Monday, February 17, 2014

Review: Something Strange and Deadly

 I'm one of those people who believes that you can stake a lot of a person's character, simply based on the people they ally themselves with. Not like in a political leanings kind of way - though I guess that's pretty reliable, too - but in a "what's your best friend like?" kind of way. Maybe it's the sorority girl in me, just because that's my favorite Recruitment question to ask, but it tells you a lot about what people value most, in human form. For instance, my best friend is super girly, incredibly sarcastic, hilarious, much more socially attuned to what is "cool" than I am, emotionally invested in the same things as me, and enjoys pulling me out of my comfort zone. (And she's getting an obligatory mention today, because it's her 22nd birthday!!!)

So, Susan Dennard, the author of the Something Strange and Deadly series, is best friends with my personal spirit animal S. J. Maas.

How am I just supposed to ignore something like that? As soon as I saw that the novel was stocked on the shelves of my local library, I had to dive right in... and I can definitely tell you that my "friends-as-litmus-tests-of-awesome" theory is as strong as ever.

Something Strange and Deadly follows Eleanor Fitt, a high ranking member of Philadelphia's Old Money, hiding a couple of terrible not-so-secret secrets... her family is actually poor, her mother has never been all that stable since her father's death, and, worst of all, her brother has disappeared! Only Eleanor knows the truth about that last part... after a terrifying encounter with the walking dead, she knows that her brother has been held hostage by the necromancer causing the rising of the Dead in Laurel Hill cemetery. Thankfully, the intrepid Spirit Hunters are holed up at the Centennial Exhibition nearby, and she thinks they can help. If only she could get the smile of that handsome inventor, Daniel, out of her head...

Dude! Zombies. 1874. Centenniel Exhibition. A super-cool, kick-butt-and-take-names heroine. A dreamy-but-stubborn love interest, and a dreamy-but-tortured love interest, and an overall love triangle that doesn't make me want to gouge my eyes out. This book seriously has it all.

I mean, I'm not going to say that some of it wasn't predictable. There were points that, as soon as they were introduced, that I knew where they were going. But I think that was mainly because I was thinking of the most awesome and perfect possible outcomes for each of the plot points that I thought were obvious, and they ended up happening. So, it was predictably awesome, I guess.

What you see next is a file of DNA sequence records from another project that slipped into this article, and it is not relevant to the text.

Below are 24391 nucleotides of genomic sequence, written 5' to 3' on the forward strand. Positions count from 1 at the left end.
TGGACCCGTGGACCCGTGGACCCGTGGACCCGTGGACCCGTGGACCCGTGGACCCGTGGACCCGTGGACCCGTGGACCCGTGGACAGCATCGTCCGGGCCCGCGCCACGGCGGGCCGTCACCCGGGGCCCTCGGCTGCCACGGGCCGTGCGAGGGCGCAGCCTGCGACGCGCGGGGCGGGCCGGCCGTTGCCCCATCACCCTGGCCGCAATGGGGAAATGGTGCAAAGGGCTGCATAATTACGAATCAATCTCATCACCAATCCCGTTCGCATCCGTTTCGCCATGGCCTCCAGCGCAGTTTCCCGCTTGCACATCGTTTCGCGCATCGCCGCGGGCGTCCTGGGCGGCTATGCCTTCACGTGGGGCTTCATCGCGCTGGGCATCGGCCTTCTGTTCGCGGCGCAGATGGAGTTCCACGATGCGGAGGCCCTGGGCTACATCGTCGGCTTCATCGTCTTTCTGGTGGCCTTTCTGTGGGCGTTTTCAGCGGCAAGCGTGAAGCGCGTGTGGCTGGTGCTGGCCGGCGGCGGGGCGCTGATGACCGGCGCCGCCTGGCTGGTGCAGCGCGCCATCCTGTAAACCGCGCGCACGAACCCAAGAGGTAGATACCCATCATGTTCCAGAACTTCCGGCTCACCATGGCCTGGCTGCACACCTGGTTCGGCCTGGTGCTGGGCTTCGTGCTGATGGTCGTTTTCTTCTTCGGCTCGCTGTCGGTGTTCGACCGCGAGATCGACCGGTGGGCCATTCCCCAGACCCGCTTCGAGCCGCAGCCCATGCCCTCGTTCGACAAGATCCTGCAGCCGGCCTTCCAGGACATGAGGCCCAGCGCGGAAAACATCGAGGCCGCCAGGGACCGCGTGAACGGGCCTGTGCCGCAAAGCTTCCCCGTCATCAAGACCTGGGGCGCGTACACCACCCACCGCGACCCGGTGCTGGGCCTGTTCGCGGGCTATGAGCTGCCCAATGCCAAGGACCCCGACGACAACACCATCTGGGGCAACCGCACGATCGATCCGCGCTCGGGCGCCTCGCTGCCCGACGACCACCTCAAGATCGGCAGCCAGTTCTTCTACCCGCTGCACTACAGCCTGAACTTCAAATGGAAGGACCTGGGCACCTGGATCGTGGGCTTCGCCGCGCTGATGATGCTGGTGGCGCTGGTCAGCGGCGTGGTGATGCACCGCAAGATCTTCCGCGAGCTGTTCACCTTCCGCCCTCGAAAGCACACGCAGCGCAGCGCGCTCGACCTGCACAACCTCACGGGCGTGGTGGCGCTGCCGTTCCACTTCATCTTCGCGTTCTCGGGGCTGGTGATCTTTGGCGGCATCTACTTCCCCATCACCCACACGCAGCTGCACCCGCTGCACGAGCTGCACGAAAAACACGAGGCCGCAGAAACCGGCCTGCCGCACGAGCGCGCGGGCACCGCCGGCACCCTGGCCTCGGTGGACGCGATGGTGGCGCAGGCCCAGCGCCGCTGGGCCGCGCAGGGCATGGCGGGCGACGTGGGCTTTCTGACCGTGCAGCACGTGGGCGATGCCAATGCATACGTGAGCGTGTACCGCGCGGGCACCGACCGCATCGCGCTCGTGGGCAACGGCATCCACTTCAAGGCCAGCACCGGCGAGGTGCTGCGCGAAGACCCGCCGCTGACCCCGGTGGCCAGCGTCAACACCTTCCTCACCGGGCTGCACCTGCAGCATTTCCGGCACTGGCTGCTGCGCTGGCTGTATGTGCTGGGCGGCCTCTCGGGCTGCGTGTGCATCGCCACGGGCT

I really enjoyed getting to know Eleanor, because she came off as very relatable - incredible accomplishment, being that I don't live in the 19th century or wear a corset, but feel like I "get" Eleanor - and I thought she exhibited a couple of characteristics of heroics that we don't necessarily get to see all that much in YA heroines. She was curious, and maybe got into a few scrapes that way, but was never hopelessly reckless. She was naive to some of the ways of the world, but definitely exhibited common sense, and was never an idiot. She had integrity, but never put off anyone with some kind of misplaced nobility. She was a smart, sensible, but still fun and open-hearted, person, and I wish there were more of her in YA.

And, to be honest, the setting did a lot for me, too. I feel like the whole East Coast Money thing has always had a stake in YA, but antiquated East Coast Money, in a not-so-Anna-Godbersen way? That's unique. And it was never historical in a wardrobe-explicit way - which is how I feel a lot of other wannabe historical fictions operate - but it detailed what was going on in a lot of different ways... technology was touched on, and so was architecture, world cultures, the development of America... it was all-inclusive, and I loved that Dennard tried really hard to form such a specifically historically accurate world, while also letting her imagination run wild in other places... with the Running Hungry Dead, most specifically.

But dude, seriously. Zombies. And that's something I loved, too: anyone who's seen good zombie media, from Zombieland to The Walking Dead, knows there are rules to these kinds of things, and Dennard's got zombies done right. (Go for the knees.)

Overall, Something Strange and Deadly was a great example of how to do YA, historical fiction, world-building, and zombie fiction, right, and it provided both an amazing heroine and a love triangle that didn't suck. Even the fact that it was a little predictable kept it grounded in awesome. Go read it now! 

No comments:

Post a Comment